Learning to Love and Think

Graduation ceremonies always have speakers that talk about the friendships people made in school, and the hope of teaching the world how to love, but this is the first time I hear a commencement speaker discuss without it sounding a bit cliché. The difference was that I felt I’ve actually learned how to be a more loving person through meditation, and I feel like others can learn these same lessons just as methodically as we learn to think in school.

Currently, we send enthusiastic young adults to college alongside may people like them and let them discover themselves and the value of friendship in the melting pot of ideas. This process can be quite painful as students learn the lessons of overdrinking, broken hearts, and failure. This tumultuous journey seems to spawn the deep connections between students, but when people leave school, I’m not sure anyone understands what made some specific relationships particularly strong, and this may be why comparable relationships are much less frequent after college.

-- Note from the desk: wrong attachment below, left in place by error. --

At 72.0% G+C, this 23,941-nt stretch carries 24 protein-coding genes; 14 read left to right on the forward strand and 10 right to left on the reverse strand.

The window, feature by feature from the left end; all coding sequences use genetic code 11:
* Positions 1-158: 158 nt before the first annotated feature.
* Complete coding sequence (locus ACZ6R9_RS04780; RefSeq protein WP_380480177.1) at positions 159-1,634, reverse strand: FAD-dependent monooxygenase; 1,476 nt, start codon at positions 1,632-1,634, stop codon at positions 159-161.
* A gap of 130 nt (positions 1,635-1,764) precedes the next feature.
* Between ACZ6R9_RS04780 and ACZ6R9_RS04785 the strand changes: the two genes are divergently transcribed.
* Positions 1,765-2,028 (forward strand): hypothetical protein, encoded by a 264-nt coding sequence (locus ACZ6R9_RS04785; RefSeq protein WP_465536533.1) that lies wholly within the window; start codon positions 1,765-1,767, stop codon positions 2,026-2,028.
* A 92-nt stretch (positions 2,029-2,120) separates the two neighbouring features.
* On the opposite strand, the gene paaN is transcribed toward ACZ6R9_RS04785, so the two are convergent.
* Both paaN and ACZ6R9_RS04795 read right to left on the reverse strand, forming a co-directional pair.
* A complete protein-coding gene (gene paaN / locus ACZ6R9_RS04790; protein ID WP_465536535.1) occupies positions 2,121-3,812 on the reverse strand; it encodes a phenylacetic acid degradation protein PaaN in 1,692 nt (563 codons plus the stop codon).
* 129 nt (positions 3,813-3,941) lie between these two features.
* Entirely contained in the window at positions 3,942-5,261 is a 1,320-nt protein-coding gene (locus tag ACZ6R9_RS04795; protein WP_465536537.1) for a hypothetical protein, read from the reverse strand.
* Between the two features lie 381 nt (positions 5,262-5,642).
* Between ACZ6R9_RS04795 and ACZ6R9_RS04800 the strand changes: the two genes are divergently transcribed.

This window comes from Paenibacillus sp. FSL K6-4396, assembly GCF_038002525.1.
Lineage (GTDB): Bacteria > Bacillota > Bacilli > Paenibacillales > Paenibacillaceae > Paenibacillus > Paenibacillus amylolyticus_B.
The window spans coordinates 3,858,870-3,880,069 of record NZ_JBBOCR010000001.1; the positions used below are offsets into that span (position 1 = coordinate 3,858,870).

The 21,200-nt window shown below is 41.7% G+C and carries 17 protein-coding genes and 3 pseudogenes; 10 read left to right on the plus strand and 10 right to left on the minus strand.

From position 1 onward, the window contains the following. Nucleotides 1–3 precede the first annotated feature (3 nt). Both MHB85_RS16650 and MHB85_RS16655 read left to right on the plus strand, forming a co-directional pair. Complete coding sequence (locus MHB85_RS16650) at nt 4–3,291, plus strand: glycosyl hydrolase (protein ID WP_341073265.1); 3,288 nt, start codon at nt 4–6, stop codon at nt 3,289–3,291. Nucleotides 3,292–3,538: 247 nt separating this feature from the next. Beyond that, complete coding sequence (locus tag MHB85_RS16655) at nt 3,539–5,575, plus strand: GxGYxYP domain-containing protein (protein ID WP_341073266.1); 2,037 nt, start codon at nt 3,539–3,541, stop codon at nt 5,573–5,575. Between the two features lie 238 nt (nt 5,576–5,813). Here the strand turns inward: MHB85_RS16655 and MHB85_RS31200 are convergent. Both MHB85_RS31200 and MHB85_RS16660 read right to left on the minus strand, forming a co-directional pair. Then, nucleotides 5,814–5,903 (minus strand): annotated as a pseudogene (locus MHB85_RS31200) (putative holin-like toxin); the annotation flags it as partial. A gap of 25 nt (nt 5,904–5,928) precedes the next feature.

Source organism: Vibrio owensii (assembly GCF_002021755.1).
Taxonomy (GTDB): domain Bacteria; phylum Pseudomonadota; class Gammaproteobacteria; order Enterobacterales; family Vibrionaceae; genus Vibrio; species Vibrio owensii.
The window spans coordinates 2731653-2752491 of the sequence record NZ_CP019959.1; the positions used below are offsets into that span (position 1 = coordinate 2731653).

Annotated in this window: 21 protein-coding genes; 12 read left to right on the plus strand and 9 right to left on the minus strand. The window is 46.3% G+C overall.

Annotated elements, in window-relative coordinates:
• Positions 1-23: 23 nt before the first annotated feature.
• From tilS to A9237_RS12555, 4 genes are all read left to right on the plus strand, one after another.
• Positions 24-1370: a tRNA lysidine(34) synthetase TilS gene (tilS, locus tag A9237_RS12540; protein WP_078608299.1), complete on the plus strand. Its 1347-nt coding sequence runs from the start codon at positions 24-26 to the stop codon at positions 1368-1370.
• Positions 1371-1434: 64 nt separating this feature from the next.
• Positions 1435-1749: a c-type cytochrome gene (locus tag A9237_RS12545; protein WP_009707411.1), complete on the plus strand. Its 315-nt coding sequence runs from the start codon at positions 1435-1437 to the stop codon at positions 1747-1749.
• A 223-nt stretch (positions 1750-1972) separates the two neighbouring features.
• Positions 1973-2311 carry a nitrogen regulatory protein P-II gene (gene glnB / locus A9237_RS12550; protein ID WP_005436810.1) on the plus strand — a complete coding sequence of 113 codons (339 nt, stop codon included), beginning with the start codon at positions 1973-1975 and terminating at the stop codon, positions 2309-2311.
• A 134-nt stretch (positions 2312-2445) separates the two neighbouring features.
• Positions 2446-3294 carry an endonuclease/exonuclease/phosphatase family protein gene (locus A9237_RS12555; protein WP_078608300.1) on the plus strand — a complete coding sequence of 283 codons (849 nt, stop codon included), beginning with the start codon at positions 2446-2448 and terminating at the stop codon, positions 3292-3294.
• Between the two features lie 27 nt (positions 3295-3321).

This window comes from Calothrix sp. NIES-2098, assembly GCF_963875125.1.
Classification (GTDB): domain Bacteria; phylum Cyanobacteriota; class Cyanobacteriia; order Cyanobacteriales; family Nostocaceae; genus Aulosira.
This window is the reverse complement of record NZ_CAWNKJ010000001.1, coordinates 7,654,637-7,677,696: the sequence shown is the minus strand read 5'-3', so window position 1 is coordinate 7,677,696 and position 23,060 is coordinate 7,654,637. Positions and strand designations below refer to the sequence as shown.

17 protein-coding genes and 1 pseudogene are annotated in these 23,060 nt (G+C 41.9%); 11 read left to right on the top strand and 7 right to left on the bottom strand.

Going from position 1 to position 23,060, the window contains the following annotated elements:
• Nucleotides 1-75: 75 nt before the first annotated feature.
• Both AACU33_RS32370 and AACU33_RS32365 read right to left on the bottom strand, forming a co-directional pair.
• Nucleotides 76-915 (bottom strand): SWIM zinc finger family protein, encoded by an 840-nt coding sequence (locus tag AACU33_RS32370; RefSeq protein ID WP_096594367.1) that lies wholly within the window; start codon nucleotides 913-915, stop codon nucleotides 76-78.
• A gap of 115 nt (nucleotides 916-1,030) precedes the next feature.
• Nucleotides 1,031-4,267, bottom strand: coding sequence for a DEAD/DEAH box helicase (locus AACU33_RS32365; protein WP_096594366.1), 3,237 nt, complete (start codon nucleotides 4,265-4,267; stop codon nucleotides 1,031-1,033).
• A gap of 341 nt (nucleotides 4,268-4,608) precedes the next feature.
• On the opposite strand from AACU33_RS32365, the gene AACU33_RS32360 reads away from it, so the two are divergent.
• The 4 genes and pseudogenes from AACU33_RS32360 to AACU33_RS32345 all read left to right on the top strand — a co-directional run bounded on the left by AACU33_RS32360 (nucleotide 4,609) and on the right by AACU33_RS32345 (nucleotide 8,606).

I wonder if Vipassana could make the discovering of love less painful and more replicable. Meditation has helped purify my mind allowing people to feel safe and more likely to open up to me. In a safe environment, everyone involved in personal discussions seems to grow together, but creating that environment is always the hard part. The link that a pure mind can love unconditionally is something that I only learned through meditation. If kids learn to meditate at an early age, they may have a more intuitive connection and understanding of pure love. I wonder how the college experience would change with a substantial population of meditators. We spend most of school time learning to memorize and think, so I wonder what childhood would be like if we spent a some amount of time teaching children to love. Time to meditate.

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About Ryan Shelton

While I'm currently married to a beautiful woman while teaching physics at Padua Academy, these descriptors fail to capture the totality of my adventurous life. I have hiked over 1700 miles, traveled to 5 continents, managed a bakery, started a meditation center, counseled troubled teens, attended Duke, UNC, and Harvard, protected forests as a wildland firefighter, volunteered thousands of hours with Americorps, rafted the Grand Canyon, SCUBA dived on the Great Barrier Reef, and continues to find new adventures. I hope my writing encourages you to pursue your dreams and be the best version of yourself while supporting your communities to work together to solve the current challenges in our world.

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